Case in Brief

R. v. Greater Sudbury (City)

The Supreme Court dismisses the City of Greater Sudbury’s appeal in an occupational health and safety case.

This case arises from a fatal accident and concerns the proper interpretation of Ontario’s Occupational Health and Safety Act (the Act). In September 2015, a pedestrian was struck and killed in Sudbury, Ontario, by an employee of Interpaving Limited who was driving a road grader, in reverse, through an intersection. The Corporation of the City of Greater Sudbury had contracted with Interpaving to act as a constructor to repair a downtown water main. Contrary to a provincial regulation on construction projects (the Regulation), no fence was placed between the construction project workplace and the public intersection, and no signaller was assisting the Interpaving worker. In separate proceedings, Interpaving was convicted of breaching its duty as an employer under section 25(1)(c) of the Act to “ensure that…the measures and procedures prescribed [in the Regulation] are carried out in the workplace”.

The issue in this appeal was whether the City was liable as an employer for breaching the same duty. The City was charged by the Ontario Ministry of the Attorney General (Ministry of Labour, Immigration, Training and Skills Development) under section 25(1)(c). Section 1(1) of the Act defines an employer as a person who employs or contracts for the services of one or more workers. The City agreed it was the owner of the construction project, but denied that it was an employer because it lacked control of the repair work and had delegated control to Interpaving.

The trial judge acquitted the City. In her view, Interpaving, not the City, had direct control over the workers and the intersection, meaning the City was not an employer under section 1(1) of the Act. In the alternative, she determined even if the City had breached its obligations as an employer, she accepted its defence that it had taken every precaution reasonable in the circumstances, known as the due diligence defence. The Crown appealed to the provincial offences appeal court, who upheld the City’s acquittal but did not address the trial judge’s conclusion on the City’s due diligence defence.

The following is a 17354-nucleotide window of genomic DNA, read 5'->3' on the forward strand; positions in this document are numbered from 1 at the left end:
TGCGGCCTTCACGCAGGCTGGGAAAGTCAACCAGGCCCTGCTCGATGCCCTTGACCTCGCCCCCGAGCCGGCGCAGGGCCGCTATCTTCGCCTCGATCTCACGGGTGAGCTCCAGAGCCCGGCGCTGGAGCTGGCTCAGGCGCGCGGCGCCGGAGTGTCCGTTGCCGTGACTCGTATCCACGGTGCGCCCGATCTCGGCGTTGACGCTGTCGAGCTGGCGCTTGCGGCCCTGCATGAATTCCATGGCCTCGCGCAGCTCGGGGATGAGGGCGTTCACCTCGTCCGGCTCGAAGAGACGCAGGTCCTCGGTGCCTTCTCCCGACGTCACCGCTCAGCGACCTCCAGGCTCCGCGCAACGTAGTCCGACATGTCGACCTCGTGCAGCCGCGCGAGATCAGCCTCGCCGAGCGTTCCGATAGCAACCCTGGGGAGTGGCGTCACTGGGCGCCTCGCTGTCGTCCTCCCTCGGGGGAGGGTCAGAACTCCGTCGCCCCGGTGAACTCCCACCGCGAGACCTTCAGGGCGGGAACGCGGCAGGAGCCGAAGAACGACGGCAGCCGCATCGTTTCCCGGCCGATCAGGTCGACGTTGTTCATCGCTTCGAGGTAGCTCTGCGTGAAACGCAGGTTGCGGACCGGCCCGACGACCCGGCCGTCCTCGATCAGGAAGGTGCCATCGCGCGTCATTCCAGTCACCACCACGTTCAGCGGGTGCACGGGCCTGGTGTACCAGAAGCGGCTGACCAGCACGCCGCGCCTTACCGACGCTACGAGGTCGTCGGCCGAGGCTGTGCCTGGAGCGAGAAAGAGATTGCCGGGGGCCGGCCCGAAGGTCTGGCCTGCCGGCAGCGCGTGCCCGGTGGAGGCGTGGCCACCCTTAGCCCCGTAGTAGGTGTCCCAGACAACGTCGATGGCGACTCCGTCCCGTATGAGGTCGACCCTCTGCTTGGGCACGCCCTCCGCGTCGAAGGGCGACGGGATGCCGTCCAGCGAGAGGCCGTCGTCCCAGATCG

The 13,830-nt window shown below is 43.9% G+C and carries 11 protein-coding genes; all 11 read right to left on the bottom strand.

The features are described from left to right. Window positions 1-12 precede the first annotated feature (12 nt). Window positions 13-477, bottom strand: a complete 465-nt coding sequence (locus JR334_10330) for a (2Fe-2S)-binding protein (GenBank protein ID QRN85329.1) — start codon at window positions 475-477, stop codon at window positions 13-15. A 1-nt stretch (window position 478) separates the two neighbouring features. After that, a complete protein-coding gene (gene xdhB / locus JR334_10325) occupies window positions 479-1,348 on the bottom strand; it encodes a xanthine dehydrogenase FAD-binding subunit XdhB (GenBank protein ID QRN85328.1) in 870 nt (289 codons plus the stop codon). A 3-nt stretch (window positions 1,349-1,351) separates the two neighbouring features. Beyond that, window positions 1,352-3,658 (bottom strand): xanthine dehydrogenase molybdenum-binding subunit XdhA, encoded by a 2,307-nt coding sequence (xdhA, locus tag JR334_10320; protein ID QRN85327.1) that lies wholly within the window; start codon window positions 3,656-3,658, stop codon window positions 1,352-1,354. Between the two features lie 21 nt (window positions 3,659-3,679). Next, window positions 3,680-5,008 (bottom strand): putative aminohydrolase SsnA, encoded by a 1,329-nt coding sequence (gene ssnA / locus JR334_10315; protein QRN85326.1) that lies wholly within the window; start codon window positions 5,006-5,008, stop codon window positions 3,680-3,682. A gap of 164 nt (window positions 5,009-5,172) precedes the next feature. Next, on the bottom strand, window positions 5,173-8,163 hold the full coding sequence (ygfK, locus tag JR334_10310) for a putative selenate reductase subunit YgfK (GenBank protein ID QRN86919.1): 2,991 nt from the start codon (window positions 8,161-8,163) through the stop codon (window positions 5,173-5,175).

The Court of Appeal for Ontario unanimously allowed the appeal and set aside the decision of the provincial offences appeal court judge. It applied the definition of “employer” established in an earlier decision from the Court of Appeal for Ontario – which excluded the control requirement – to find the City liable under section 25(1)(c) of the Act. It returned the question of the City’s due diligence defence to the provincial offences appeal court for determination. The City appealed to the Supreme Court of Canada.

The Supreme Court of Canada has dismissed the appeal.

The City was liable as an employer for breaching its obligations under section 25(1)(c) of the Act.

Justice Martin held that the City was an employer of Interpaving and breached its duty under section 25(1)(c) of the Act. She determined that nothing in the text, context or purpose of the Act requires the Crown to establish control over the workers or workplace to prove that the City breached its obligations as an employer under section 25(1)(c). As she stated, “diminishing an employer’s duties by reading in a control requirement… would thwart the purpose of this remedial public welfare legislation”.

However, Justice Martin said control is properly considered in deciding whether an employer who has breached its obligations in the Act can nevertheless defend itself on the basis that it acted with due diligence. It is open to an accused – in this case, the City – to prove that its lack of control suggests it took all reasonable steps in the circumstances. For these reasons, Justice Martin dismissed the appeal and upheld the Court of Appeal’s order returning the issue of the City’s due diligence defence to the provincial offences appeal court for determination.   

Cases in Brief are prepared by communications staff of the Supreme Court of Canada to help the public better understand Court decisions. They do not form part of the Court’s reasons for judgment and are not for use in legal proceedings.